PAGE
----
City analysts think News Corp could be forced to pay up to £10.2bn ($16.2bn) for the 61% of BSkyB it doesn’t own. Sky’s shares rose by 11% after announcing strong first-half results this morning. Pre-tax profits at BSkyB rose to £467m in the last six months of 2010, with revenues up 15% to £3.2bn. Rupert Murdoch has flown into London to personally oversee negotiations with the British government. City analysts predict that, with results as good as these, the longer the deal is delayed, the more BSkyB’s share price will rise – and the more News Corp will be forced to pay. Its offer of 700p per share, valuing the deal at £7.5bn, has already been rejected. News Corp is sitting on a £5.42 billion cash pile. The pressure will be on to close the deal before News Corp shareholders question whether the company can really afford it. RBS, the City investment bank, tells me it expects the Sky deal will go through before June. “News Corp wants the deal to close asap and will work with the regulator to achieve that,” says Paul Richards, director of equity research at Numis.
Murdoch’s arrival comes during a week when his News Corporation has become the news, rather than reporting on it. First, there’s UK culture secretary Jeremy Hunt giving the Murdochs more time to come up with ways to reduce News Corp’s media influence if he allows the deal to go through. Hunt said he is minded to refer the proposed BSkyB deal to the Competition Commission if News Corp can’t come up with anything new. Second, there’s the ever-deepening phone hacking scandal at tabloid The News of the World – this morning it was revealed that a reporter had been listening to the voicemail of Sienna Miller’s mother-in-law only last year, despite News Corp swearing it had stamped phone hacking out. News International, the newspaper arm, is desperately trying to cut out any bad apples there. A news editor was fired on Wednesday. And two soccer TV pundits have lost their jobs from Sky’s sports channel for making sexist comments. Not the best of weeks for Rupe.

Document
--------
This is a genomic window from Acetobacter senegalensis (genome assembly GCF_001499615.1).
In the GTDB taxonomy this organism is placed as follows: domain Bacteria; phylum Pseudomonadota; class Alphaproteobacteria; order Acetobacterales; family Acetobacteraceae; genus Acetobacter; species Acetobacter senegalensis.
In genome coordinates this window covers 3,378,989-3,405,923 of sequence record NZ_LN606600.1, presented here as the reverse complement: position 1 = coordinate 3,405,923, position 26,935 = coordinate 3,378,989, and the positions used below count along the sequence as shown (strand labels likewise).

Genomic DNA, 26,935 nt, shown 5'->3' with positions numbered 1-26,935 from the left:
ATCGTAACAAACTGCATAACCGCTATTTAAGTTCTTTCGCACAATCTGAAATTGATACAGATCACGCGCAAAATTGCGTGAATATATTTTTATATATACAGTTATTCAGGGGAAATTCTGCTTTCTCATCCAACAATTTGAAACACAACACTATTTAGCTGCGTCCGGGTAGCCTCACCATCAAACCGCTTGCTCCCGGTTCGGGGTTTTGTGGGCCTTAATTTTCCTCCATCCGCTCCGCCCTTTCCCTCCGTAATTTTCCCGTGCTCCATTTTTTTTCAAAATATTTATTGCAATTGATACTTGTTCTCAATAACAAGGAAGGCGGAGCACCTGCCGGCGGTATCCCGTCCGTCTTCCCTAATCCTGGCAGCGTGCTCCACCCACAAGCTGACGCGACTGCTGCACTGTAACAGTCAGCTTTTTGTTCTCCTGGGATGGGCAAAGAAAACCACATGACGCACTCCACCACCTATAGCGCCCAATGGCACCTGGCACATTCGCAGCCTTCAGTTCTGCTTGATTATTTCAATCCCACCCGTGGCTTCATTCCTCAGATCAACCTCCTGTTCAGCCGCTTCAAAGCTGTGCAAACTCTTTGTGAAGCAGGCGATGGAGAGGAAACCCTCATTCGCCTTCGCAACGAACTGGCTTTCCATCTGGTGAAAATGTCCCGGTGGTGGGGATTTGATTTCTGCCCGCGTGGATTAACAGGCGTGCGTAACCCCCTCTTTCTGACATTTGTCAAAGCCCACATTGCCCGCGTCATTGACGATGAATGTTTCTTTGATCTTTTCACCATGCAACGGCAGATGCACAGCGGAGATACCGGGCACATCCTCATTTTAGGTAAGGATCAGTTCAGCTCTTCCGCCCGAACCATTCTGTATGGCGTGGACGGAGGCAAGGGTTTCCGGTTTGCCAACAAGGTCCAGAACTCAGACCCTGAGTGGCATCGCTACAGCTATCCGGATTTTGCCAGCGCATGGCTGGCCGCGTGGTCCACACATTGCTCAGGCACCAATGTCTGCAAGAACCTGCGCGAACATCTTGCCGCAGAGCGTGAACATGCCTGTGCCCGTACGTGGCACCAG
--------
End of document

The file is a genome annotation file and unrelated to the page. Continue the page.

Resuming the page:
There’s another wrinkle too. News Corp has already offered to spin off Sky News to avoid a referral to the Competition Commission. Sky News loses £40m a year a year, which, on the face of it, doesn’t make it very attractive. However, I understand that News Corp would guarantee to buy Sky News’s output for at least 10 years. A guaranteed income steam would make Sky News very attractive for any buyer. The rub is that Hunt may insist News Corp spins off Sky News before the deal goes through. And BSkyB’s board will turn the screws on News Corp, extracting the best offer it can, as the price of its cooperation.
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